There is only one way to make gumbo, Aleta Rivarde-Schexnayder told her daughters when she first taught them to cook. And that’s to follow the recipe passed down from her Creole grandmother.
Gumbo, the distinctively flavorful blend of seafood, meats and vegetables that makes use of French techniques and ingredients originally from Africa, is Louisiana’s signature stew. And for New Orleans-born Rivarde-Schexnayder and the thousands of other African American families in Los Angeles who claim a Creole heritage, it is also a tie to centuries of personal history in Louisiana.
No two families are alike and no two gumbos taste the same, she says. That’s why, as zydeco music booms from a nearby stage, Rivarde-Schexnayder is proud to be one of four home cooks sharing her fragrant melange of ham, beef sausage, vegetables, shrimp and blue crab at the 18th annual Louisiana to Los Angeles (LALA) Festival.
In the wake of Hurricane Katrina, preserving such Creole traditions has taken on new urgency for Angelenos who call New Orleans their hometown. “Katrina was a wake-up call,” says Denise Legaux, one of the owners of Harold & Belle’s, a leading Los Angeles Creole restaurant. “It’s a reality check on how vulnerable we are, and how vulnerable our culture is.”
Holding onto traditional gumbo recipes has come to symbolize the holding together and strengthening of the local Creole culture. This year organizers of the LALA Festival, the official start of the local Mardi Gras season, inaugurated the “gumbo cook-off” as a feature of the Creole celebration, held Feb. 11-12.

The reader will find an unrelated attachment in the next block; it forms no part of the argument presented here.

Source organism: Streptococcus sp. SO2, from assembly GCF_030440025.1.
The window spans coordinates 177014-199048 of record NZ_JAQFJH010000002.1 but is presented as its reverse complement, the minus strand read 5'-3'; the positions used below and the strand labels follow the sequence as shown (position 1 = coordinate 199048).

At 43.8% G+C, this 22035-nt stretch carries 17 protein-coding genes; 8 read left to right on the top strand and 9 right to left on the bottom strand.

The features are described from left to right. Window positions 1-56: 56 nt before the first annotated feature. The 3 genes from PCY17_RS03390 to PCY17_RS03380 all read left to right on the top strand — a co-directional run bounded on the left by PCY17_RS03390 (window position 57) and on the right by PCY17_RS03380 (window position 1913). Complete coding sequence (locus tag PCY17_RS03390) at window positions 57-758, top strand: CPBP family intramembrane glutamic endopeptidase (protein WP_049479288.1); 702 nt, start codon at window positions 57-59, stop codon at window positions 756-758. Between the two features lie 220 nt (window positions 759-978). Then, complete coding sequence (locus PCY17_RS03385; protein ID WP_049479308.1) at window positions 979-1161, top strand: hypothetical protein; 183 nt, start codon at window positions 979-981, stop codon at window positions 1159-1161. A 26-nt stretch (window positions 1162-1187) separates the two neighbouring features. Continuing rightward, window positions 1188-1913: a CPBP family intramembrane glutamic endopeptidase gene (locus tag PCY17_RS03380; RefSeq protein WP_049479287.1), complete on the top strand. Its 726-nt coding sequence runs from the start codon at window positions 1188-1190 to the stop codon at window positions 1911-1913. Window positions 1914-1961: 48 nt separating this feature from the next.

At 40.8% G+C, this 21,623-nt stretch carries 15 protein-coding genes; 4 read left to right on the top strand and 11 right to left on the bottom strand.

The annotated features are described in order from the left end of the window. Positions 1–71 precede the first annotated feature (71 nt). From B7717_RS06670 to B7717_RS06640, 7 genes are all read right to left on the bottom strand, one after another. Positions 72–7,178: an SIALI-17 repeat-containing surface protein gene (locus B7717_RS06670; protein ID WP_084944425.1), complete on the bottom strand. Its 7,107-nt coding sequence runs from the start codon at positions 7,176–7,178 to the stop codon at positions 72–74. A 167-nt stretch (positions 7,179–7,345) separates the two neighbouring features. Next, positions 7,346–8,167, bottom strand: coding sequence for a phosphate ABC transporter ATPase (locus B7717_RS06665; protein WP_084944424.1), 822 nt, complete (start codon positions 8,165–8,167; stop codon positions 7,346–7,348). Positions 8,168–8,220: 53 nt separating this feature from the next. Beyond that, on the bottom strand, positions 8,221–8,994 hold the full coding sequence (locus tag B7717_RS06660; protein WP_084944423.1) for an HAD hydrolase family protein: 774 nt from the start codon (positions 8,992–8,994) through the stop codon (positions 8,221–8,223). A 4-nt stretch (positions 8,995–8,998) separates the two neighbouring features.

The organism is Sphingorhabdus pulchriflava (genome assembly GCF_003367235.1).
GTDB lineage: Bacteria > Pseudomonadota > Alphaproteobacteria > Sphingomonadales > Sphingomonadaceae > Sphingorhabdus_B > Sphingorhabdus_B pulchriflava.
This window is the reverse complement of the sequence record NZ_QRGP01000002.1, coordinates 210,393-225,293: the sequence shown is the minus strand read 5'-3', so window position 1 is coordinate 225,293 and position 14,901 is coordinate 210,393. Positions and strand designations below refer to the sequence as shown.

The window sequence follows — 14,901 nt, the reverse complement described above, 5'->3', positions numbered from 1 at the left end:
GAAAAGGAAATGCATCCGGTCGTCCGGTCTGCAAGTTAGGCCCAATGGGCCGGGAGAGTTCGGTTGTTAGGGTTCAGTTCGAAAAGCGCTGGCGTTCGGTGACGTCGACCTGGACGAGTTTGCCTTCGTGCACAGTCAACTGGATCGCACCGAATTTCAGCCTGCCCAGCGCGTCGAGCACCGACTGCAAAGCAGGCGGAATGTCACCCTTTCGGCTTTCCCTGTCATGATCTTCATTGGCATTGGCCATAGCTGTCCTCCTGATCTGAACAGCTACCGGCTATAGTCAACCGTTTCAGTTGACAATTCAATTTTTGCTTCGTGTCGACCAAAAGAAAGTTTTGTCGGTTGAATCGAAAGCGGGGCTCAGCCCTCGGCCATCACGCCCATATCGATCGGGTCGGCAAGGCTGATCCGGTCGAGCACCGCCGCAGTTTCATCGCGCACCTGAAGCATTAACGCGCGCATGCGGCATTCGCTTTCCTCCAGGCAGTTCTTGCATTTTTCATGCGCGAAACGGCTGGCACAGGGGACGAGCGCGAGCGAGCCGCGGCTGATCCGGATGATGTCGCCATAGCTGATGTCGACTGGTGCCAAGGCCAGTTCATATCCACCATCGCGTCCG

“After I visited New Orleans and saw the devastation, I knew we had to do something different at this year’s festival,” says Harold Hambrick, a director of the LALA Festival, who invited Rivarde-Schexnayder and others to share their gumbos and cooking tips with a community hungry for the food of their grandparents. If Los Angeles’ Creole diaspora wants to keep in touch with the heritage, it will have to support Creole culture here in Los Angeles, he says.
That reality was brought home to Rivarde-Schexnayder, who moved to Los Angeles with her husband and oldest daughter 20 years ago. After Katrina hit New Orleans, her L.A. household expanded to include her parents and her mother-in-law, a familiar story in a community that claims to be home to the largest Creole population outside of Louisiana.
Even before Katrina, Creole food showed signs of regaining its former popularity in L.A. After decades during which family-owned restaurants folded in the face of competition from fast-food chains, African Americans of Creole heritage opened two new restaurants in the last year: the Creole Chef at Crenshaw Plaza and the New Orleans Grille in Long Beach.